fluconazole, Diflucan

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GENERIC NAME: fluconazole

BRAND NAME: Diflucan

DRUG CLASS AND MECHANISM: Fluconazole is an anti-fungal medication related to clotrimazole (Lotrimin), ketoconazole (Nizoral), itraconazole (Sporanox), and miconazole (Micatin, Monistat). It prevents growth of fungi by preventing production of the membranes that surround fungal cells. The FDA approved fluconazole in January 1990.

PRESCRIPTION: Yes

GENERIC AVAILABLE: Yes

PREPARATIONS: Tablets: 50, 100, 150 and 200 mg. Oral Suspension: 10 mg/ml and 40 mg/ml. Injection: 2 mg/ml

STORAGE: Tablets and dry powder should be stored below 86 F (30 C). Injection and reconstituted suspension should be stored between 5 C to 30 C (41 F to 86 F). Unused portions of the reconstituted suspension should be protected from freezing and discarded after 2 weeks.

PRESCRIBED FOR: Fluconazole is used for treating vaginal, oral, and esophageal fungal infections caused by Candida. It may also be effective in treating urinary tract infections, peritonitis, pneumonia and disseminated infections caused by Candida. Fluconazole is used for treating cryptococcal meningitis, and prevention of Candida infections in patients treated with chemotherapy or radiation after bone marrow transplantation.

DOSING: The usual adult dose is 50-400 mg daily depending on the type of infection. Although symptoms of oral Candida infections may subside in a few days, treatment is continued for 2 weeks. Esophageal Candida infections are treated for 3 weeks or longer. Treatment of cryptococcal meningitis may last for 10-12 weeks after cerebrospinal fluid cultures become negative.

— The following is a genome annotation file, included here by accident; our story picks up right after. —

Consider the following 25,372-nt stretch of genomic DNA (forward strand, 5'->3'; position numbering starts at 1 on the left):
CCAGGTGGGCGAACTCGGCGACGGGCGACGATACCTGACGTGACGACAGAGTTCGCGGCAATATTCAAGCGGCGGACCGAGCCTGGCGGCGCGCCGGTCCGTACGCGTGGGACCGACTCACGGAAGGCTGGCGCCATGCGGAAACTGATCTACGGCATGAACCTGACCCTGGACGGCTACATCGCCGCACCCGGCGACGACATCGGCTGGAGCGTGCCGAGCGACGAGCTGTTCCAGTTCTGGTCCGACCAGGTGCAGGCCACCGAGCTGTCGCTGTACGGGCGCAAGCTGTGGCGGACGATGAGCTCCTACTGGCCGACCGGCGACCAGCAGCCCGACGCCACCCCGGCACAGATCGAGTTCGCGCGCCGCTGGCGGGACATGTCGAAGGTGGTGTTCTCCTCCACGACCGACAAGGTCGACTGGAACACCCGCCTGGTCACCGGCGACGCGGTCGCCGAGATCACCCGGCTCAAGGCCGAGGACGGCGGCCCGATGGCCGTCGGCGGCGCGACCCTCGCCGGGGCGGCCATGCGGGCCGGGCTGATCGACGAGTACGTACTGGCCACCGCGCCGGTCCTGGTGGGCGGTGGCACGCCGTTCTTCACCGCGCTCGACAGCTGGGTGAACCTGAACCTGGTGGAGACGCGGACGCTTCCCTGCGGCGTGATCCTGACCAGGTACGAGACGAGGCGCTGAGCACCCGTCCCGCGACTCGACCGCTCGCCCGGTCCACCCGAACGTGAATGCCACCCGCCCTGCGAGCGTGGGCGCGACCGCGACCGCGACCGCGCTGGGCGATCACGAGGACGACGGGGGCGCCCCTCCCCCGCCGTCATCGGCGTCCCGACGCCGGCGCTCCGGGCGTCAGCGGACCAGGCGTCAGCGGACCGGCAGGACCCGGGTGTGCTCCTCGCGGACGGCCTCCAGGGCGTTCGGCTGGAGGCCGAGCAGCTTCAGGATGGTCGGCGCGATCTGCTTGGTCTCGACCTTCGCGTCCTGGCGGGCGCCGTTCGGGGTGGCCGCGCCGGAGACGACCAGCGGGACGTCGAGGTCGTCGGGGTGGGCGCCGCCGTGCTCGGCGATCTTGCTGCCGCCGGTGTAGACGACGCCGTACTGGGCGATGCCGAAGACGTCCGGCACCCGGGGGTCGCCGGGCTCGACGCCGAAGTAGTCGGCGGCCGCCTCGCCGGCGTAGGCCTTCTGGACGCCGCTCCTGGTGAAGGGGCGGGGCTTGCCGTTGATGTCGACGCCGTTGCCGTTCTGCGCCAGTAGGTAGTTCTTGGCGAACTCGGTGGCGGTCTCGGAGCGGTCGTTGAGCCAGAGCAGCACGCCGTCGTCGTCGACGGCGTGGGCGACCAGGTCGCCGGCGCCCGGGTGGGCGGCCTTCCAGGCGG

DRUG INTERACTIONS: Hydrochlorothiazide increases the blood concentration of fluconazole by 40%. However, dosage modification is not recommended when both drugs are combined.

Rifampin (Rifadin, Rimactane, Rifadin, Rifater, Rifamate) reduces the blood concentration of oral fluconazole, probably by increasing the elimination of fluconazole in the liver; therefore, reducing the effectiveness of fluconazole.

Fluconazole may increase the concentration of warfarin (Coumadin) in blood by reducing the elimination of warfarin. Therefore, the effect of warfarin may increase, leading to an increased tendency to bleed. Fluconazole also increases the concentration in the blood of phenytoin (Dilantin), cyclosporine, zidovudine (Retrovir), saquinavir (Invirase), (theophylline (Theo-Dur, Respbid, Slo-Bid, Theo-24, Theolair, Uniphyl, Slo-Phyllin), tolbutamide, glyburide (Micronase, Diabeta, Glynase), glipizide, triazolam (Glucotrol), midazolam (Versed), celecoxib (Celebrex), fentanyl (Sublimaze), atorvastatin (Lipitor), simvastatin (Zocor), and lovastatin (Mevacor). As a result, the risk of side effects from these drugs may increase.

Medically Reviewed by a Doctor on 4/4/2013



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